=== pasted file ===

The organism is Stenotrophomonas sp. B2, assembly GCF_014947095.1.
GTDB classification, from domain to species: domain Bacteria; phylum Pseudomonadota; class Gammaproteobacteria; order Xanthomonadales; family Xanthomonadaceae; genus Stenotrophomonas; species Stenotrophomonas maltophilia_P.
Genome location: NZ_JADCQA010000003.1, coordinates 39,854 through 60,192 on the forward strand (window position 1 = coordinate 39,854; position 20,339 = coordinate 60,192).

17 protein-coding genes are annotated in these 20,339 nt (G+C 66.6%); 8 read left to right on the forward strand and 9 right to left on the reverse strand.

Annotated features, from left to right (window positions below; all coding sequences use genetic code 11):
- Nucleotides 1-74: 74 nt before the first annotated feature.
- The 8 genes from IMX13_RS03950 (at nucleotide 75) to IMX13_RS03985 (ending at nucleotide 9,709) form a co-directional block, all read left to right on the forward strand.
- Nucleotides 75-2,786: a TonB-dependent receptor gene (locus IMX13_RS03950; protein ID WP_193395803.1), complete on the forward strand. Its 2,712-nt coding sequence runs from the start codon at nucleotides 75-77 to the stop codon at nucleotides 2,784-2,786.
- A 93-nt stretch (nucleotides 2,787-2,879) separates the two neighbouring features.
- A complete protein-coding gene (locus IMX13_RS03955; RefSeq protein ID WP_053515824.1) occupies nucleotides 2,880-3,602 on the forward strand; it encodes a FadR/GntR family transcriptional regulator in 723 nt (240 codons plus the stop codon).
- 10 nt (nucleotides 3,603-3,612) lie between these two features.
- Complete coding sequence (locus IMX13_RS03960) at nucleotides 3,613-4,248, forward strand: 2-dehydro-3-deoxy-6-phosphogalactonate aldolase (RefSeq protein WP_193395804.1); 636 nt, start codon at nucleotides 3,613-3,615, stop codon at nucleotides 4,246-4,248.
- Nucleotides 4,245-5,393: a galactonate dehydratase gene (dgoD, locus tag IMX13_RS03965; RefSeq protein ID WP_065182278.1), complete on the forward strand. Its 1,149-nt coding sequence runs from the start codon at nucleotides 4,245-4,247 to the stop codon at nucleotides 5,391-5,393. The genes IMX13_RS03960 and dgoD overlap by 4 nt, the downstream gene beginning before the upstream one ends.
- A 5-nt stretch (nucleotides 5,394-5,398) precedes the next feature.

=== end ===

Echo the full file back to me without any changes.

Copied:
The organism is Stenotrophomonas sp. B2, assembly GCF_014947095.1.
GTDB classification, from domain to species: domain Bacteria; phylum Pseudomonadota; class Gammaproteobacteria; order Xanthomonadales; family Xanthomonadaceae; genus Stenotrophomonas; species Stenotrophomonas maltophilia_P.
Genome location: NZ_JADCQA010000003.1, coordinates 39,854 through 60,192 on the forward strand (window position 1 = coordinate 39,854; position 20,339 = coordinate 60,192).

17 protein-coding genes are annotated in these 20,339 nt (G+C 66.6%); 8 read left to right on the forward strand and 9 right to left on the reverse strand.

Annotated features, from left to right (window positions below; all coding sequences use genetic code 11):
- Nucleotides 1-74: 74 nt before the first annotated feature.
- The 8 genes from IMX13_RS03950 (at nucleotide 75) to IMX13_RS03985 (ending at nucleotide 9,709) form a co-directional block, all read left to right on the forward strand.
- Nucleotides 75-2,786: a TonB-dependent receptor gene (locus IMX13_RS03950; protein ID WP_193395803.1), complete on the forward strand. Its 2,712-nt coding sequence runs from the start codon at nucleotides 75-77 to the stop codon at nucleotides 2,784-2,786.
- A 93-nt stretch (nucleotides 2,787-2,879) separates the two neighbouring features.
- A complete protein-coding gene (locus IMX13_RS03955; RefSeq protein ID WP_053515824.1) occupies nucleotides 2,880-3,602 on the forward strand; it encodes a FadR/GntR family transcriptional regulator in 723 nt (240 codons plus the stop codon).
- 10 nt (nucleotides 3,603-3,612) lie between these two features.
- Complete coding sequence (locus IMX13_RS03960) at nucleotides 3,613-4,248, forward strand: 2-dehydro-3-deoxy-6-phosphogalactonate aldolase (RefSeq protein WP_193395804.1); 636 nt, start codon at nucleotides 3,613-3,615, stop codon at nucleotides 4,246-4,248.
- Nucleotides 4,245-5,393: a galactonate dehydratase gene (dgoD, locus tag IMX13_RS03965; RefSeq protein ID WP_065182278.1), complete on the forward strand. Its 1,149-nt coding sequence runs from the start codon at nucleotides 4,245-4,247 to the stop codon at nucleotides 5,391-5,393. The genes IMX13_RS03960 and dgoD overlap by 4 nt, the downstream gene beginning before the upstream one ends.
- A 5-nt stretch (nucleotides 5,394-5,398) precedes the next feature.